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The NSA Can Get You Offline, Too -- With Radio Waves

BrAt82/Shutterstock.com

Remember how we thought/hoped that keeping our computer offline would protect us from NSA snooping? Well, it won't! According to the New York Times' latest report from the Snowden files, the NSA has developed technology (under the Quantum code name, also used for those malware attacks) that can access computers through radio waves.

The device, called Cottonmouth I, was part of the 50-page catalog of fun spy devicesDer Spiegel wrote about last month:

Computer bugging devices disguised as normal USB plugs, capable of sending and receiving data via radio undetected, are available in packs of 50 for over $1 million.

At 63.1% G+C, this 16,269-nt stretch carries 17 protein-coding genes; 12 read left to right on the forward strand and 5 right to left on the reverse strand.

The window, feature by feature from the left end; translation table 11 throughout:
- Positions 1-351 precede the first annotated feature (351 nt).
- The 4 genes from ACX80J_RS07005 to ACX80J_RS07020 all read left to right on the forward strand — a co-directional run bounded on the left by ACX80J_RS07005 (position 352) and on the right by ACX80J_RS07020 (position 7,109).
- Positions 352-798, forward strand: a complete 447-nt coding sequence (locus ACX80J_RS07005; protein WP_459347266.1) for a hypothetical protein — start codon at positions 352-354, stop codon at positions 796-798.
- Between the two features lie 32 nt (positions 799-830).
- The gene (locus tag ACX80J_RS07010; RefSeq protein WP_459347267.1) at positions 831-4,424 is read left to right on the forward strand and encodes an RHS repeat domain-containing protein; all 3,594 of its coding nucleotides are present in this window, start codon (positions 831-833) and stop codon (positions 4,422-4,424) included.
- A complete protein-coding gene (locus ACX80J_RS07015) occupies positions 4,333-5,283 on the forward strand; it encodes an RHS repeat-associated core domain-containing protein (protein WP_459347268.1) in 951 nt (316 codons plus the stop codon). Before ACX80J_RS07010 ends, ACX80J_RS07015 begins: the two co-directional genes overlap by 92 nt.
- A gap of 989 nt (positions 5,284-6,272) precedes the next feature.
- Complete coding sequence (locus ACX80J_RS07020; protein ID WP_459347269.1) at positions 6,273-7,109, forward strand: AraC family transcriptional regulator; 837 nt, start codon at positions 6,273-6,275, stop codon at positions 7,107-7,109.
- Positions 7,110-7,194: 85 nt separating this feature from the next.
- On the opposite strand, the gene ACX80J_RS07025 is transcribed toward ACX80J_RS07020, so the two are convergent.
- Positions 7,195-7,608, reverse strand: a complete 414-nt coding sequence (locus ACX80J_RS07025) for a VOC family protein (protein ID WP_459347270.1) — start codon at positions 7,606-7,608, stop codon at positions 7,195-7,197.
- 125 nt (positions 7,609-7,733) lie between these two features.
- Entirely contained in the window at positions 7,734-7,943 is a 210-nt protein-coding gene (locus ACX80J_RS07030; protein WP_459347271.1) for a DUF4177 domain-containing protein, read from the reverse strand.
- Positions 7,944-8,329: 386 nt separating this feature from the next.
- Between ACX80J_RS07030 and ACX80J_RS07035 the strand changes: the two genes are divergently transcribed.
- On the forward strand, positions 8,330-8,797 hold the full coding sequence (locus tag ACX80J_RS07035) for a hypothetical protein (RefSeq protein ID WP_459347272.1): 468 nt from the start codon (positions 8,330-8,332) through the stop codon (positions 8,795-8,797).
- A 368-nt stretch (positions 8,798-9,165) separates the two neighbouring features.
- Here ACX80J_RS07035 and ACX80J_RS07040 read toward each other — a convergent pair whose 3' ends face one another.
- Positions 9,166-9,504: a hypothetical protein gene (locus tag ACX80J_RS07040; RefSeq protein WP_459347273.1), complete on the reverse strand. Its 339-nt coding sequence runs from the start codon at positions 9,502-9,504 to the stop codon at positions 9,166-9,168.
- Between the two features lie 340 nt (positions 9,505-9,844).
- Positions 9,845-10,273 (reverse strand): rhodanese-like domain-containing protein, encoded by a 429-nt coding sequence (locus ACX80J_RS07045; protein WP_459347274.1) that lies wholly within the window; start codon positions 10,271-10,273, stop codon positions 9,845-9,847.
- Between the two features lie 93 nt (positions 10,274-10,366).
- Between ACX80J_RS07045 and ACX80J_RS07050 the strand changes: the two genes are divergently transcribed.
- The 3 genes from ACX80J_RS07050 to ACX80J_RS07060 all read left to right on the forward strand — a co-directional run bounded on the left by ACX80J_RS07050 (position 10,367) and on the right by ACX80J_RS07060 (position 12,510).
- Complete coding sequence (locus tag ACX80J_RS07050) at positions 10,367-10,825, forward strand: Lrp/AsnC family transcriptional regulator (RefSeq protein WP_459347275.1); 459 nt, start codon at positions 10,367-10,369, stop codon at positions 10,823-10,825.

NYT's report goes into more detail. "Cottonmouth I" is a USB plug with a tiny radio transceiver hidden inside. There's also a version that can directly inserted into the computer. The transceiver broadcasts to a briefcase-sized relay station ("Nightstand") which can be up to eight miles away.

There were no details on how many devices the transceivers have been implanted on or where, just that there is "no evidence" they're being used in this country. "Nearly 100,000" computers have some kind of NSA surveillance device implanted inside them, but the report doesn't break out how many of those are malware and how many are radio transceivers.

(Image via BrAt82/Shutterstock.com)

Threatwatch Alert

Network intrusion / Spear-phishing

Researchers: Bank-Targeting Malware Sales Rise in Dark Web Markets

See threatwatch report

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